PARIS — Louis Vuitton said on Thursday it plans to go ahead with its exhibition in Russia in a new venue, after pulling down the giant trunk-shaped structure that was due to host the show on Moscow’s Red Square.


“Louis Vuitton decided to dismantle the installation which was to house the exhibition. So as not to upset any sensibilities expressed these last days, we will present this exhibition in one of the many venues which have proposed to welcome us, as soon as possible,” the company said in a statement.


The suitcase inspired outrage among politicians and members of the public, who complained that it blocked the iconic view of Saint Basil’s Cathedral. Communist lawmaker Sergei Obukhov complained that it “defiled a sacred place for the Russian government,” while a presidential administration official told journalists that the Kremlin had not approved it.


Officials at Vuitton said the company obtained all the necessary authorizations to erect the temporary venue. Measuring 102 feet long and 30 feet high, it was set up to house “The Soul of Travel,” an exhibition of 30 iconic Louis Vuitton suitcases associated with Greta Garbo, Catherine Deneuve and other luminaries.


Michael Burke, chairman and chief executive officer of Louis Vuitton, said: “We have longstanding and close links with Russia. This exhibition’s aim is to further strengthen this relationship, which is important for Louis Vuitton. Naturally, this will continue to be the task of our teams in the following months.”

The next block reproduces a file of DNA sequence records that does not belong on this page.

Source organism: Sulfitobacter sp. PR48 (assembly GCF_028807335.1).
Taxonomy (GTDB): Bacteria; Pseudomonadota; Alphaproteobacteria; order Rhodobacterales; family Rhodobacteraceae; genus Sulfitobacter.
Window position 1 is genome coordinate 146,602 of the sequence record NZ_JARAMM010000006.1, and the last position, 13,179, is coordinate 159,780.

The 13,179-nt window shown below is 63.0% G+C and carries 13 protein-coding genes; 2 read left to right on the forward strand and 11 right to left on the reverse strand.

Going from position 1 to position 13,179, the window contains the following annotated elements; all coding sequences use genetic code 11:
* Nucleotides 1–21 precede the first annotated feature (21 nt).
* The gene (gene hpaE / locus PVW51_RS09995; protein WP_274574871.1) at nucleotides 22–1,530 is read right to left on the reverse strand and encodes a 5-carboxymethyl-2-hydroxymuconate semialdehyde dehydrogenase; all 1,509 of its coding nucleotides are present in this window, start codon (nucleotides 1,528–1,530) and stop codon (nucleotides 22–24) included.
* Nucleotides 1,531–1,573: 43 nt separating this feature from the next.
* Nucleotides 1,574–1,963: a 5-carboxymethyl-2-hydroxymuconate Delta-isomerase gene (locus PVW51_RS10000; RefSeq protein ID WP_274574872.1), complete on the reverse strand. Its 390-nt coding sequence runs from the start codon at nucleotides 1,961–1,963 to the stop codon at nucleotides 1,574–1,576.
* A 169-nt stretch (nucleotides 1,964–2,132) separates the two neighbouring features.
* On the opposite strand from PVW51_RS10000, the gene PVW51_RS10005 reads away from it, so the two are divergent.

Russian media reports said Gorky Park and the All-Russia Exhibition Center were both being considered as alternative venues for the show. A spokesman for the All-Russia Exhibition Center on Wednesday denied that it had offered to host the pavilion.


The exhibition, originally set to run from Dec. 2 to Jan. 19, was to have been the latest among several glitzy events this year to mark the 120th anniversary of Russian retail center GUM.


“This exhibition showcases some extremely rare pieces from Louis Vuitton’s heritage collections, some of which have never been shown before. As a tribute to the longstanding relationship with Russia, historical pieces belonging to the Romanov family and great Russian artists are displayed to the public,” Vuitton said.


GUM said on Wednesday that in light of the public outcry, it had “informed the Russian representatives of Louis Vuitton of the need to immediately remove the pavilion” and cancelled a planned launch party on Friday.


Vuitton said it would donate all proceeds from the exhibit to the Naked Heart Foundation, a children’s charity created by Natalia Vodianova, as originally planned. The Russian model is expecting a child with Antoine Arnault, the son of LVMH Moët Hennessy Louis Vuitton chairman and chief executive officer Bernard Arnault.


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